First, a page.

Meyrick Carré

When the celebrated antiquarian nicknamed “Stumpity Stump” toured the rustic neighbourhoods that then surrounded London, writes Meyrick H. Carré, the metropolis was on the verge of a period of ruthless expansion and development.

Meyrick Carre introduces James Howell; an enquiring disciple of the new astronomers who enlivened the British seventeenth-century scene, and ended his life as historiographer-royal to Charles II.

Simonds D’Ewes’ record of his personal experiences gives us a vivid picture of University life at the beginning of the seventeenth century, as seen by a devout young Protestant with “an insatiable appetite for sermons.” By Meyrick H. Carré.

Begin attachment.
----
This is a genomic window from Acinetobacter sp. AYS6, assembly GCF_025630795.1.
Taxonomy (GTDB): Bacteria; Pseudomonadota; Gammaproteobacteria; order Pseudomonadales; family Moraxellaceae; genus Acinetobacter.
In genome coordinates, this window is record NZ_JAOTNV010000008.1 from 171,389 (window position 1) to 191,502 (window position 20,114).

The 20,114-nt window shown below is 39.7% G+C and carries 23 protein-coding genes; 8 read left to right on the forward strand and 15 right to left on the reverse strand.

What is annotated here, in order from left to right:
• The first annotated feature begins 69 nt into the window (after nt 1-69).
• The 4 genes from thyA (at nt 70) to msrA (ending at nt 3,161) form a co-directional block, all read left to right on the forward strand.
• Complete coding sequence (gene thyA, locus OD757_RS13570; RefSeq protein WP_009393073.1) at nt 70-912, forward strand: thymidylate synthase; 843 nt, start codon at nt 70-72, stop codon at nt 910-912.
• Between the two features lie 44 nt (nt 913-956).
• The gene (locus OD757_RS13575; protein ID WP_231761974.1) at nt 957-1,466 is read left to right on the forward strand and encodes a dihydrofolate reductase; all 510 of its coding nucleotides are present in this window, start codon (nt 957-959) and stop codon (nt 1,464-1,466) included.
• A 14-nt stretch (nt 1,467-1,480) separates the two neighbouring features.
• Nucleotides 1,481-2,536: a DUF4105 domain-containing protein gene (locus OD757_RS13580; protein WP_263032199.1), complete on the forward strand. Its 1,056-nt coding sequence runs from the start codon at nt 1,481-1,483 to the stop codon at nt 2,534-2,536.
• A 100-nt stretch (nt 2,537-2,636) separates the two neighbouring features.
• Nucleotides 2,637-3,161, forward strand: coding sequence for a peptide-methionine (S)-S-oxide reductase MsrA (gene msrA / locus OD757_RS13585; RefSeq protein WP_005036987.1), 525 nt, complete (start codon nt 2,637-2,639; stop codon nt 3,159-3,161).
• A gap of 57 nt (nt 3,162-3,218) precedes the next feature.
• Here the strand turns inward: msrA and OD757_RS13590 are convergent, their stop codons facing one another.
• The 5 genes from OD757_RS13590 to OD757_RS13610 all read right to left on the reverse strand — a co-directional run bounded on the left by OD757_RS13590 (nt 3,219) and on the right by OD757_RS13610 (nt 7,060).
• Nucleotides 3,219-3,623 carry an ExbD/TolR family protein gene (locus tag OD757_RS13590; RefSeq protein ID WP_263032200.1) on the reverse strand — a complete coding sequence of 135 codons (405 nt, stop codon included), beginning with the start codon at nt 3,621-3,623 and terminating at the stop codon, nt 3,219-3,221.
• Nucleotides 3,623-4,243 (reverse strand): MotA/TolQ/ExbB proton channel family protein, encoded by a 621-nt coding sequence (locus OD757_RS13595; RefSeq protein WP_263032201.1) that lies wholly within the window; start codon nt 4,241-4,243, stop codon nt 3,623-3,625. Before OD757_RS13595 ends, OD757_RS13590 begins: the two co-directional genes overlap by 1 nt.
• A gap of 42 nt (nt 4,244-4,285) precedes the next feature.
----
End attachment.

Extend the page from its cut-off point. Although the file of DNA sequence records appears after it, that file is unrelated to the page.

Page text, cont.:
Meyrick H. Carré studies the reasons that led Francis Bacon, the distinguished philosopher and man of letters, to become in his political career a vehement upholder of absolute royal authority.

Meyrick H. Carré introduces an Irishman who personified the genius of experimental inquiry and did much to influence the Enlightenment in England.